Burning the Midnight Oil

In 2008 Jeff Tennery felt helpless as friend after friend was laid off and couldn’t find work. Tennery also worried about how he’d provide for his own family—he has five kids—if he lost his job as an executive at Millennial Media. He believed “corporations would never hire the same way again” and wanted to provide an easy-to-use, app-based lifeline for contract workers.

Enter Moonlighting, which launched in 2014. “Moonlighting helps people hire someone quickly or be hired quickly,” Tennery says. “It’s a directory like the Yellow Pages for freelance workers… carpenters, data scientists, accountants, housekeepers, attorneys—blue collar and white collar. It’s as simple to post a job or service as it is to post on Facebook, Twitter or LinkedIn.” Moonlighting lets users choose their work instead of being assigned jobs.

Related: Introducing the YouEconomy

The company, which has 15 employees and offices in Richmond and Charlottesville, Virginia, notched 160,000 users by August 2016. Freelancers pay $10 per month for basic services. Boost, a preferential worker-for-hire listing, costs $10 more per month.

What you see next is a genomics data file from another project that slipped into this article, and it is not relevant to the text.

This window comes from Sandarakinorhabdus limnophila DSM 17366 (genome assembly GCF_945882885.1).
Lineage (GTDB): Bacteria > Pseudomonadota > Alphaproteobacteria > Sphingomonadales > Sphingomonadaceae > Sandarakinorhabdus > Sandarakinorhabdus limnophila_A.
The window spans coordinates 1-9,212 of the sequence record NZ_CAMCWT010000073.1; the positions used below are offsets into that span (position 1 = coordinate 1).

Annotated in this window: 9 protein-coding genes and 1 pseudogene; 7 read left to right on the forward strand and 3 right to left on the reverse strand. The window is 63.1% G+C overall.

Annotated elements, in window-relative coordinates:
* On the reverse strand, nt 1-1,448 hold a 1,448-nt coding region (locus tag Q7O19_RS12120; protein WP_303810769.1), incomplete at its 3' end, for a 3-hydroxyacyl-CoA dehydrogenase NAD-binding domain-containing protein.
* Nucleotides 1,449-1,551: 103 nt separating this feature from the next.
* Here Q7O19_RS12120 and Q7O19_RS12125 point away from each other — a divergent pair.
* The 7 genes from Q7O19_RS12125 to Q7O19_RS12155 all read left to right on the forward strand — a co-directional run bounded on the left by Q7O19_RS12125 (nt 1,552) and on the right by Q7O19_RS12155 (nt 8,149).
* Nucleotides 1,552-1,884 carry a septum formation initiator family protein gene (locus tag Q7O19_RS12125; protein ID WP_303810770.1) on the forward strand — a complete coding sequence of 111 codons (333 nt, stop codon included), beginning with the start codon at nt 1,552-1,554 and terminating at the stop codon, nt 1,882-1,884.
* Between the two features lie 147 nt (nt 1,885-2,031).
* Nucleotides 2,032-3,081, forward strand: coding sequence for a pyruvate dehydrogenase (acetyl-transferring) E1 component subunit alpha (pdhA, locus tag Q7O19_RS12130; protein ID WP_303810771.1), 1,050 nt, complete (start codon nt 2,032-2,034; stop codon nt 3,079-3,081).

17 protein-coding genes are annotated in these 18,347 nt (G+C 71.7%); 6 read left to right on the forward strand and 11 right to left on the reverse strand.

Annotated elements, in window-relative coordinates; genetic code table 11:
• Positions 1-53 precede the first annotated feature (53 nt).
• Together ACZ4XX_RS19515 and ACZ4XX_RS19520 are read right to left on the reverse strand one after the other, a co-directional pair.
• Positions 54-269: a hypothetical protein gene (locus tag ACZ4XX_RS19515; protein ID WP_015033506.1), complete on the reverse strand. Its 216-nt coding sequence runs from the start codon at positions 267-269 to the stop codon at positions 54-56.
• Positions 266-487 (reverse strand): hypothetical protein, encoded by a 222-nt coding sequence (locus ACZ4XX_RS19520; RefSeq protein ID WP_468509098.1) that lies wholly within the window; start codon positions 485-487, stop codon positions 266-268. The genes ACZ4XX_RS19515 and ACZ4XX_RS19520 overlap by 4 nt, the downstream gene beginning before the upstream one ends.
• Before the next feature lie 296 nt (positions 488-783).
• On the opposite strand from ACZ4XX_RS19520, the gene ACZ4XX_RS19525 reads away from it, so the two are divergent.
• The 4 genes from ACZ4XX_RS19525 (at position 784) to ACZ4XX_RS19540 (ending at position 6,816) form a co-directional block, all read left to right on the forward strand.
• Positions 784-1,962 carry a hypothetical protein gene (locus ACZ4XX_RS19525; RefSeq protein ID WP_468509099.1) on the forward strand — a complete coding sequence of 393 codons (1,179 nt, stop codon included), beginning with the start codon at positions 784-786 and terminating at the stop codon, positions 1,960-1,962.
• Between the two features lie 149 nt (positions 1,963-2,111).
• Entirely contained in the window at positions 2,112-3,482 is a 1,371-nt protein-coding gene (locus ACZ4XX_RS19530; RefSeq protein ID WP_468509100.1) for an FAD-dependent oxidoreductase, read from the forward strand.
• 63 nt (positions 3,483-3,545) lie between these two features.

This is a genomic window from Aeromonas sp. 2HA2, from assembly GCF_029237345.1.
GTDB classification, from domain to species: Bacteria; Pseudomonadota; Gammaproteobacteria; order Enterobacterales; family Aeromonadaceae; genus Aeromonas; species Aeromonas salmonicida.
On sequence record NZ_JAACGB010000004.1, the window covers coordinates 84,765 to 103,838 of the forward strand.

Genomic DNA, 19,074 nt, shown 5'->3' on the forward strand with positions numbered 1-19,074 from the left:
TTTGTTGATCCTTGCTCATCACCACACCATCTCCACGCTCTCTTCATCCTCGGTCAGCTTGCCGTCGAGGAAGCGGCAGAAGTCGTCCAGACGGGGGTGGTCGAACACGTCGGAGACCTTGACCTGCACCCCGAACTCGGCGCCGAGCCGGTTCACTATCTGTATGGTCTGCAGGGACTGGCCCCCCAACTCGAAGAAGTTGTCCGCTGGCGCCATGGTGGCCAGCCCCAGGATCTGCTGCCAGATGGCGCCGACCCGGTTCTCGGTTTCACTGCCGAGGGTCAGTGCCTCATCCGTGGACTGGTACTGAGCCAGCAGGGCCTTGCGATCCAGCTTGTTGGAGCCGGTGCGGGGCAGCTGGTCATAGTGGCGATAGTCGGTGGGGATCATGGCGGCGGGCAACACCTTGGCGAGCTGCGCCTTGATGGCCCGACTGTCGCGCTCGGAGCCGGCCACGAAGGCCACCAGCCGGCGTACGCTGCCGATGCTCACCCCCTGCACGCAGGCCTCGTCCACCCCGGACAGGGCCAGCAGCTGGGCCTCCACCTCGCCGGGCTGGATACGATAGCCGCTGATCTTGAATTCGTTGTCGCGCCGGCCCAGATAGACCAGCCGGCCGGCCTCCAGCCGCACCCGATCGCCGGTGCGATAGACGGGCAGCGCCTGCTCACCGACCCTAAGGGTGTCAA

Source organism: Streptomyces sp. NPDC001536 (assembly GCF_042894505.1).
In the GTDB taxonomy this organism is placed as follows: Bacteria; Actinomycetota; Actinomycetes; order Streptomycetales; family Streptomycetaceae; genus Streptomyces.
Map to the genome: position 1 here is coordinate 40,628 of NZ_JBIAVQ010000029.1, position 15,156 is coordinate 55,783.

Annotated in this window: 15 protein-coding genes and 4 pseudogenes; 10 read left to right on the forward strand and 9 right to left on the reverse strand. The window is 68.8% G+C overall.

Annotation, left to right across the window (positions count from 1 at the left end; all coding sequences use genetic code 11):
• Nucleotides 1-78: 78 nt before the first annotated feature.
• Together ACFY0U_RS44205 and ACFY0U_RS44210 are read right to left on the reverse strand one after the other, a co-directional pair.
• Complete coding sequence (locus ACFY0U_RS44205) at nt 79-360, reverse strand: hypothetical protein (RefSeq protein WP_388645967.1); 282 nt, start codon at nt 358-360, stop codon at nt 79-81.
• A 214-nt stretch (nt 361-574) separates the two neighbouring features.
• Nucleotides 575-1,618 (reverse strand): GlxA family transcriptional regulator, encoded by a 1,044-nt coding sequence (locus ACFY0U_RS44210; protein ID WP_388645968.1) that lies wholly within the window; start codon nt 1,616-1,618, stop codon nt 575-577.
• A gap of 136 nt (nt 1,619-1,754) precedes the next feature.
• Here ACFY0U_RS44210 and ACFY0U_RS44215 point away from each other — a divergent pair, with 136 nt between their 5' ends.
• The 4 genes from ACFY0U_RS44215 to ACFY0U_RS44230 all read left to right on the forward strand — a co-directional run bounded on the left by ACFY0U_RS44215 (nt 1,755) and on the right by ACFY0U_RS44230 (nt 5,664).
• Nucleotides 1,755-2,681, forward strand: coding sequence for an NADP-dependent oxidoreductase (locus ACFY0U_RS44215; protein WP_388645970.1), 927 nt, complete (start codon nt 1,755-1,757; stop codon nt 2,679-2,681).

Tennery and Moonlighting co-founders Roy Slater and Ritesh Johar, now chief operating officer and chief technology officer, respectively, tested the fledgling app by hiring freelancers to help with startup programming, marketing and design. As Tennery quips, “We ate our own dog food.”

Growth has been steady for Moonlighting. By spring 2014, the company had received $500,000 from 16 angel investors, and the co-founders left their day jobs later that year. The company raised $4 million in venture capital by August 2016.

The co-founders continue to refine Moonlighting. For instance, baby boomers requested a web-based service because they wanted bigger text than smartphones deliver, Tennery says, so the company obliged in 2015. A goods marketplace similar to Etsy recently launched, too.

Related: Welcome to the YouEconomy

 

This article originally appeared in the January 2017 issue of SUCCESS magazine.

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Mary Vinnedge

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